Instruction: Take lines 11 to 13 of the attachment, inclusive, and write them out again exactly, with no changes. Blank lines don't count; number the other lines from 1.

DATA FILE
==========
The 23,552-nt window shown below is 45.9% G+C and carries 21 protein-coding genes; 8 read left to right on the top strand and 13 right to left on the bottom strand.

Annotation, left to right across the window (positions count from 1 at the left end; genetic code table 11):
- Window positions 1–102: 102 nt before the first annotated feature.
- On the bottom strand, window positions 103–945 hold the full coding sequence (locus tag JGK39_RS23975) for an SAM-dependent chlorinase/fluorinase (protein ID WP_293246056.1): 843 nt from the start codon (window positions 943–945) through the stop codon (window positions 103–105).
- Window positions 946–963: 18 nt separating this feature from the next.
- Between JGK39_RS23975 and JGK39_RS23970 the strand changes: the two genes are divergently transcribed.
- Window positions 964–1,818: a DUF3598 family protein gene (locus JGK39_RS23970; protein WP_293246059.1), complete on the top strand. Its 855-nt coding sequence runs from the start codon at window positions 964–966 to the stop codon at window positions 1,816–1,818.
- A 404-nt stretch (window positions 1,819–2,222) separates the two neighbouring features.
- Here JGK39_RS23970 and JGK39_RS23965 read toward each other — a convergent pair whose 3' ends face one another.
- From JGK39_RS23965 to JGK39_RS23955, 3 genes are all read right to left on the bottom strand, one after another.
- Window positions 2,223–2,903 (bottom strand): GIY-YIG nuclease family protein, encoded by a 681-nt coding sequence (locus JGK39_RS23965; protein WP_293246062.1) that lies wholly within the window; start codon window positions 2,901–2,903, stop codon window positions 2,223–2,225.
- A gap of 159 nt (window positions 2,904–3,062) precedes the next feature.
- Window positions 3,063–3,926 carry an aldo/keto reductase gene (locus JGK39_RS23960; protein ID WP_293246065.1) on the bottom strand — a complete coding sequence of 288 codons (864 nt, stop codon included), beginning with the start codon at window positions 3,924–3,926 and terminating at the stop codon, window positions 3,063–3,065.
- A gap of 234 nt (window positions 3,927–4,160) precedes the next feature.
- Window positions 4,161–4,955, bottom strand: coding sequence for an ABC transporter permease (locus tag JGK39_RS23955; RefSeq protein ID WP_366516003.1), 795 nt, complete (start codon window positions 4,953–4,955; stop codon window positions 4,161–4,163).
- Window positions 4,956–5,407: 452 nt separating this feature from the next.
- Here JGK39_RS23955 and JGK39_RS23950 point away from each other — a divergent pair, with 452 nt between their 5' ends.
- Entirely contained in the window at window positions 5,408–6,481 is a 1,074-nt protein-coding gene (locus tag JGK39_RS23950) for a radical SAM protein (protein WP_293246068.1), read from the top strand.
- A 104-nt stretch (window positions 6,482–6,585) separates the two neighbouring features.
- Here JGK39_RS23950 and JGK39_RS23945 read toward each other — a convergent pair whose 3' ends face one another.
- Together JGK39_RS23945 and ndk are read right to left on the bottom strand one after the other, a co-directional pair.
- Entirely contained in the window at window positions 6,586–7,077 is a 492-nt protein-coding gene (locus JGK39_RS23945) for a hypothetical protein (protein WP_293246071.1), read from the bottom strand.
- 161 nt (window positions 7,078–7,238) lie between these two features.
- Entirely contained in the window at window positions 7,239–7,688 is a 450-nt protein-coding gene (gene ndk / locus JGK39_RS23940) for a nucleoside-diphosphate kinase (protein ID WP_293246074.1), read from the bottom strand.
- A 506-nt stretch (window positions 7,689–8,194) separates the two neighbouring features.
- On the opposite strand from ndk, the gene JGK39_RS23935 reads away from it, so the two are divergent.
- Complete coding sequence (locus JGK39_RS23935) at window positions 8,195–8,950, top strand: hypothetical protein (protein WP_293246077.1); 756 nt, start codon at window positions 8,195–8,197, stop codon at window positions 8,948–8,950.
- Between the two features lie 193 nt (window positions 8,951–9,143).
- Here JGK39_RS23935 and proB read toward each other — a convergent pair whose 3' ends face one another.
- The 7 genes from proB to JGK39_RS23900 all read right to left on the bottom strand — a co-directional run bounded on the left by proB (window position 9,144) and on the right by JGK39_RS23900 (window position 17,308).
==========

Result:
- Window positions 2,223–2,903 (bottom strand): GIY-YIG nuclease family protein, encoded by a 681-nt coding sequence (locus JGK39_RS23965; protein WP_293246062.1) that lies wholly within the window; start codon window positions 2,901–2,903, stop codon window positions 2,223–2,225.
- A gap of 159 nt (window positions 2,904–3,062) precedes the next feature.
- Window positions 3,063–3,926 carry an aldo/keto reductase gene (locus JGK39_RS23960; protein ID WP_293246065.1) on the bottom strand — a complete coding sequence of 288 codons (864 nt, stop codon included), beginning with the start codon at window positions 3,924–3,926 and terminating at the stop codon, window positions 3,063–3,065.